Hidari-uma: Riding the Horse Backwards, Embracing the Unknown

MARCH 5 – APRIL 18, 2021
Emily Galusha Gallery
Curated by Amanda Dobbratz

Mike Norman’s work is part allegory, alchemy, poetry, and Mingei-sota. Norman grew up in Duluth, near the shore of Lake Superior, with his artist parents about whom the neighbors would whisper, “They are Bohemians.” He and his sister spent their childhood reading, painting, building forts, and creating imagined adventures in the wilderness. At his grandparents’ farm, he developed a deep love of animals and a particular affinity for the big black and brown floppy-eared dog named Rip. You can see Rip, and other animals Norman has loved, over and over again in the illustrations on his pots and the figures in his sculpture. These animals have become part of his lexicon, his personal taxonomy of stand-ins for nostalgic adventure and poetic iconography.

This retrospective of Norman’s work will celebrate his career of over 50 years and will feature new sculptures made specifically for the exhibition.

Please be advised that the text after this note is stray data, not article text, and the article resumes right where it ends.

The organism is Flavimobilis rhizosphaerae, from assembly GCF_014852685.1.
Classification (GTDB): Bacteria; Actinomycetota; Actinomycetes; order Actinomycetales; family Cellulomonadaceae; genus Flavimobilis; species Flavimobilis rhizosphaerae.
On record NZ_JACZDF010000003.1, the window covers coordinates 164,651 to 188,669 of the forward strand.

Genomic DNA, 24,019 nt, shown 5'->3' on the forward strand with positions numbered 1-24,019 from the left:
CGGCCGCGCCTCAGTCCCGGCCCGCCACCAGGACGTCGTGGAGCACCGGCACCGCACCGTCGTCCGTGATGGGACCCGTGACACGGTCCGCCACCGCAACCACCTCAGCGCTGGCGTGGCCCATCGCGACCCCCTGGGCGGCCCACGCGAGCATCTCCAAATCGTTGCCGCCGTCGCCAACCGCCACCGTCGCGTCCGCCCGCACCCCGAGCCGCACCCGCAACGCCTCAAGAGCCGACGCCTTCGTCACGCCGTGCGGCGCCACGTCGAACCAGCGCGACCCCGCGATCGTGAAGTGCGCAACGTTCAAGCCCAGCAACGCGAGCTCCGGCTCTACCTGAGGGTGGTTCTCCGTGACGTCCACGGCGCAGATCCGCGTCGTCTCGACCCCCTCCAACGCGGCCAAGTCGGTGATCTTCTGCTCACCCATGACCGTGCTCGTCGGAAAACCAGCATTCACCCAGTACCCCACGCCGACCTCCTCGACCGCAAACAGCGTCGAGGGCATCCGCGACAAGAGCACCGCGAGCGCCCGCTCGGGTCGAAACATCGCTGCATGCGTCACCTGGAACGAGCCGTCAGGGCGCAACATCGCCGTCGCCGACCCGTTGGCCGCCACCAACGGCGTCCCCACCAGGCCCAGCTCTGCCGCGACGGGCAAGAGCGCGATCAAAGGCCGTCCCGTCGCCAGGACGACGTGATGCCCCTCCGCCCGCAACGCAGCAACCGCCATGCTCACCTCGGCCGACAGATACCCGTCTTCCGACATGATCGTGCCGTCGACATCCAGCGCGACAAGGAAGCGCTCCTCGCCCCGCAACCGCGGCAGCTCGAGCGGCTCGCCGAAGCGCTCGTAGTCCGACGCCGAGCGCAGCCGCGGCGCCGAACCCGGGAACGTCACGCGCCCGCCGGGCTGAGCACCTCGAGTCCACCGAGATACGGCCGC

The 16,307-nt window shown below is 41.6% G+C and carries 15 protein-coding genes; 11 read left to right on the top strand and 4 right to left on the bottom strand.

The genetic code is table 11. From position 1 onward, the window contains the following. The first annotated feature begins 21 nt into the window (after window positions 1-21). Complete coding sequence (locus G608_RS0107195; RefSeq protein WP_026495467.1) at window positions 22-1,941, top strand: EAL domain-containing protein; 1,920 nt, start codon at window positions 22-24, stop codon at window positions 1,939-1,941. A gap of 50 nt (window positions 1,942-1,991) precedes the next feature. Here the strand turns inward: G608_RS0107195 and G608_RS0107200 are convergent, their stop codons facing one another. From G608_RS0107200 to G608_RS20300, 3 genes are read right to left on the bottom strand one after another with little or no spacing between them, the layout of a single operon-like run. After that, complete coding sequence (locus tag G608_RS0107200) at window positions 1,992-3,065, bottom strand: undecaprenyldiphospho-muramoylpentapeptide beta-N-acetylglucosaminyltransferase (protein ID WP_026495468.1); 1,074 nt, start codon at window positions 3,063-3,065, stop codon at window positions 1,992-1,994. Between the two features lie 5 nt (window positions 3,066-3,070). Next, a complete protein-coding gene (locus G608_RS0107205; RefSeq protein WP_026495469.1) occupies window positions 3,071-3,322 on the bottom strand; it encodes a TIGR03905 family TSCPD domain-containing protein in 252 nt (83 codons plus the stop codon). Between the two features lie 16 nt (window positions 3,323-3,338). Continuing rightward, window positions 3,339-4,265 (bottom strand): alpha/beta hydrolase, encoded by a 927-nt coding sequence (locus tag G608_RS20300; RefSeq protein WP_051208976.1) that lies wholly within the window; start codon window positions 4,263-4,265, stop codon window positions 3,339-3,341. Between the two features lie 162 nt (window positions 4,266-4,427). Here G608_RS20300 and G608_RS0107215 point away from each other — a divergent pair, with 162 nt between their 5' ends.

Hidari-uma is a Japanese word meaning left-hand or dark-side horse. If refers to when a potter gets or builds a new kiln. The tradition is, a horse is brought to the pottery, standing in front of and facing away from the kiln. The potter climbs on the horse’s back facing the back of the horse. The horse begins to walk away ‘into the future’ The potter sees only his old work and is yet to know what he and his new kiln will make. I see myself as the rabbit on my horse sculpture. I am riding forward in time with my love of life and clay.
—Mike Norman

Artist Demonstration: Mike Norman
Saturday, April 10, 12 – 2 pm

Join Mike Norman on his 82nd birthday as he shares a demonstration live from his studio, including a casual conversation about his life and the development of his body of work.

Virtual Tour